Overall it took us just over 3 hours to do the 11km hike up to the hut. It was after 5pm when we arrived so we went to the cookhut to make dinner after setting up our bedrolls. Because of the extreme high risk of wildfires, BC Parks is requiring all cooking to be done in the shelter. While I agree this is prudent, I’m a little annoyed that they closed the sleeping hut for the season because of covid. I get you don’t want people sleeping there, but eliminating access to it and then forcing everyone to cook inside one tiny cook hut while it is still a pandemic seems counterproductive. Anyways, how busy the hut was varied and fortunately it wasn’t busy on Friday night. Despite all the tent pads being sold out, only about half were actually in use, so I think BC Parks booking system and cancellation policy could use a little updating too.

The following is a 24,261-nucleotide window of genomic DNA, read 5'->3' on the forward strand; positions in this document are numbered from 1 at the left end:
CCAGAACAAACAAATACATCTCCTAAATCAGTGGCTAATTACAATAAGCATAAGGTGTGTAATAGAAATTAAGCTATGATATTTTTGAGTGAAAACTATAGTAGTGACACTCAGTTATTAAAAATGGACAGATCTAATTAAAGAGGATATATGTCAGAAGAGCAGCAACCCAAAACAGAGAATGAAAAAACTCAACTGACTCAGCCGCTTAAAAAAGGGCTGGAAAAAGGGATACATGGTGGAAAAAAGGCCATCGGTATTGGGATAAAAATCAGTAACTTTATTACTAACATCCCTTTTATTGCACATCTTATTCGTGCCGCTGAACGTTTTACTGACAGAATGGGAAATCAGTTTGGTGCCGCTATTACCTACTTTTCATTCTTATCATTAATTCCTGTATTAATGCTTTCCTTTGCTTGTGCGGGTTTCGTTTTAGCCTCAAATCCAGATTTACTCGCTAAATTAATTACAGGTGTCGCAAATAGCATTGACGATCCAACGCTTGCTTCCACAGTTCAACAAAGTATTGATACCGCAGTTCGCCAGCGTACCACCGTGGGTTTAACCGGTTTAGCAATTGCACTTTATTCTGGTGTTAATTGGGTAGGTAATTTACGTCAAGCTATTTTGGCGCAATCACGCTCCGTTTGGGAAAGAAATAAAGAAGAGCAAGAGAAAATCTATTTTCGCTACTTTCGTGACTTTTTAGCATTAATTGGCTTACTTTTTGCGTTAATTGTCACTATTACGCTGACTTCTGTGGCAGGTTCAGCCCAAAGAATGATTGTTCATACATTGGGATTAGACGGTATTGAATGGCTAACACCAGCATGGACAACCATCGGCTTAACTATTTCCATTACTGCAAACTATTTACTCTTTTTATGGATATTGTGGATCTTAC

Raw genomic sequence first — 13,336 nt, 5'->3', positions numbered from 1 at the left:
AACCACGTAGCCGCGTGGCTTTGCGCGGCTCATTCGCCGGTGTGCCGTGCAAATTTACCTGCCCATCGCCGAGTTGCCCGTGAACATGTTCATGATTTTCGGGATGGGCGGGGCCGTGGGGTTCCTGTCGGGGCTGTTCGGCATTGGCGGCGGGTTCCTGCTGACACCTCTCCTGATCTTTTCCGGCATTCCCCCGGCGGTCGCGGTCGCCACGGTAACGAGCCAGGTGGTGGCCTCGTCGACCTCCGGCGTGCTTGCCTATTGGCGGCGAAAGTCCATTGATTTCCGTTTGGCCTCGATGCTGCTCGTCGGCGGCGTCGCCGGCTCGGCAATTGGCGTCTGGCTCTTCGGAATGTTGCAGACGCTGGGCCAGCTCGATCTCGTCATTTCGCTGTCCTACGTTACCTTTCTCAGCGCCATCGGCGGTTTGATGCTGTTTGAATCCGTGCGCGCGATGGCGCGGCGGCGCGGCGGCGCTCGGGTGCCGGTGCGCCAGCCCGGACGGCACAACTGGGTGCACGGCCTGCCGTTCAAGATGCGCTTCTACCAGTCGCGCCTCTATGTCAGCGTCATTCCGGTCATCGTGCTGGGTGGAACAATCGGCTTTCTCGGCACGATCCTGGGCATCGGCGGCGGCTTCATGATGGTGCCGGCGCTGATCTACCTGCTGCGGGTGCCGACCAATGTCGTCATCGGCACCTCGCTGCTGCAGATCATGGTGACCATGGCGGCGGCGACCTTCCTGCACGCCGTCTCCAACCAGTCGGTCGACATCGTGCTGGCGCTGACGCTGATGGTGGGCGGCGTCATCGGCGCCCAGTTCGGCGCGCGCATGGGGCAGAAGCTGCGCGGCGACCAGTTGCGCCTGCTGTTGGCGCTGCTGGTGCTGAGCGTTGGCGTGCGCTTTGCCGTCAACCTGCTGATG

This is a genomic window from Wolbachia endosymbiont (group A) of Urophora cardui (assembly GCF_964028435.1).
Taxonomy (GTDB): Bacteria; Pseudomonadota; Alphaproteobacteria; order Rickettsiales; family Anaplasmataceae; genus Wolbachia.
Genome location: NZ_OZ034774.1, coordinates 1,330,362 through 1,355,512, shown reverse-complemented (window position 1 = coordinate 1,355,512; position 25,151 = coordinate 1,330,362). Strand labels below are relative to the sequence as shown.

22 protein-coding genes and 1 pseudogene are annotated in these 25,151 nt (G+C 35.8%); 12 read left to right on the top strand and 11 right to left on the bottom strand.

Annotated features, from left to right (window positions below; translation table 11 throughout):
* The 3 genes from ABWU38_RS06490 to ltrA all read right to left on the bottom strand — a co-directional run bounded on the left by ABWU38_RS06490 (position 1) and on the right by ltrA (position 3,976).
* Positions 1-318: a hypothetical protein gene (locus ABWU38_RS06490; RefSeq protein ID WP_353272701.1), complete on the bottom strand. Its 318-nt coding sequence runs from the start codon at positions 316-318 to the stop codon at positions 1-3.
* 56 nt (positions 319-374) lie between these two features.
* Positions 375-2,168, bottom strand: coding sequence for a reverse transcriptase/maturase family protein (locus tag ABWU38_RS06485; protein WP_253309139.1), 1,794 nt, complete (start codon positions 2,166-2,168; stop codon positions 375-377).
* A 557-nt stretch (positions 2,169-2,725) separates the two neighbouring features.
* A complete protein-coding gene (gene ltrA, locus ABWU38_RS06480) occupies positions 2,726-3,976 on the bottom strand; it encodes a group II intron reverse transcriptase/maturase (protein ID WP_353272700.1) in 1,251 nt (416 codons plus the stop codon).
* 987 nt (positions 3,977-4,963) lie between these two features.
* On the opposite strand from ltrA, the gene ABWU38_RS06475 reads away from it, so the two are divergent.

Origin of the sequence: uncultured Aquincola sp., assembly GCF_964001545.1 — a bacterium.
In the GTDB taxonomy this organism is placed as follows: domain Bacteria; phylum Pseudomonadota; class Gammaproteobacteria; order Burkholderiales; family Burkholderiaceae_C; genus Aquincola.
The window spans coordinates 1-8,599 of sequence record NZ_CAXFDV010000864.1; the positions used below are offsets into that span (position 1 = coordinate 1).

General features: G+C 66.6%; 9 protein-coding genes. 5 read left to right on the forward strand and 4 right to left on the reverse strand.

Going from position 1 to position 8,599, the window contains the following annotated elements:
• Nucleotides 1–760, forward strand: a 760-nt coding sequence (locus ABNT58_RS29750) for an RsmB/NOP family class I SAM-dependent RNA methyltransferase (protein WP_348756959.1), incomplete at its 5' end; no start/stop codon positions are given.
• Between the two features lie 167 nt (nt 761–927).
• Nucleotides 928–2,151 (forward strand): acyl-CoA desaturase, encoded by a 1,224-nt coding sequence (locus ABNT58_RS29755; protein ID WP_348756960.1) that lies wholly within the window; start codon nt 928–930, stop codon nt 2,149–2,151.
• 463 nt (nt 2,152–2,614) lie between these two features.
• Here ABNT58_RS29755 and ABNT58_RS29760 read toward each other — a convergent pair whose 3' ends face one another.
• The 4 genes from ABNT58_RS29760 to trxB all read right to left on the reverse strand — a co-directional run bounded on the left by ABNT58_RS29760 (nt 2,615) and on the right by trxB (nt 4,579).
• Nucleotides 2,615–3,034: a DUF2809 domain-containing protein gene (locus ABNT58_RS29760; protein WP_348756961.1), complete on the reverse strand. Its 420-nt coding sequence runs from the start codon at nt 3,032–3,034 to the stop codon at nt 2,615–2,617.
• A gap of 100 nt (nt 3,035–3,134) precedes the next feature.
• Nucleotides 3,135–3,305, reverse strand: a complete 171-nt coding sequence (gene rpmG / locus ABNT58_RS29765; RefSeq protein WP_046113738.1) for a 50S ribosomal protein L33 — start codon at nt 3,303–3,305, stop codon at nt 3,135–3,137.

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Anyways, that’s my rant for this post. We had a real treat during dinner when the clouds finally started to break up and give us a view! At first we’d just get the odd glimpse of a mountain through a hole in the clouds, but eventually they broke up completely and we got the most beautiful cloud inversion down into the valley! We hung out and watched the sun set over the mountains before returning to Karen and Grant’s tent for a few rounds of cards while waiting for Brandon to show up. Fortunately he arrived shortly before 10pm and we quickly hit the sack in preparation for an early rise the next morning.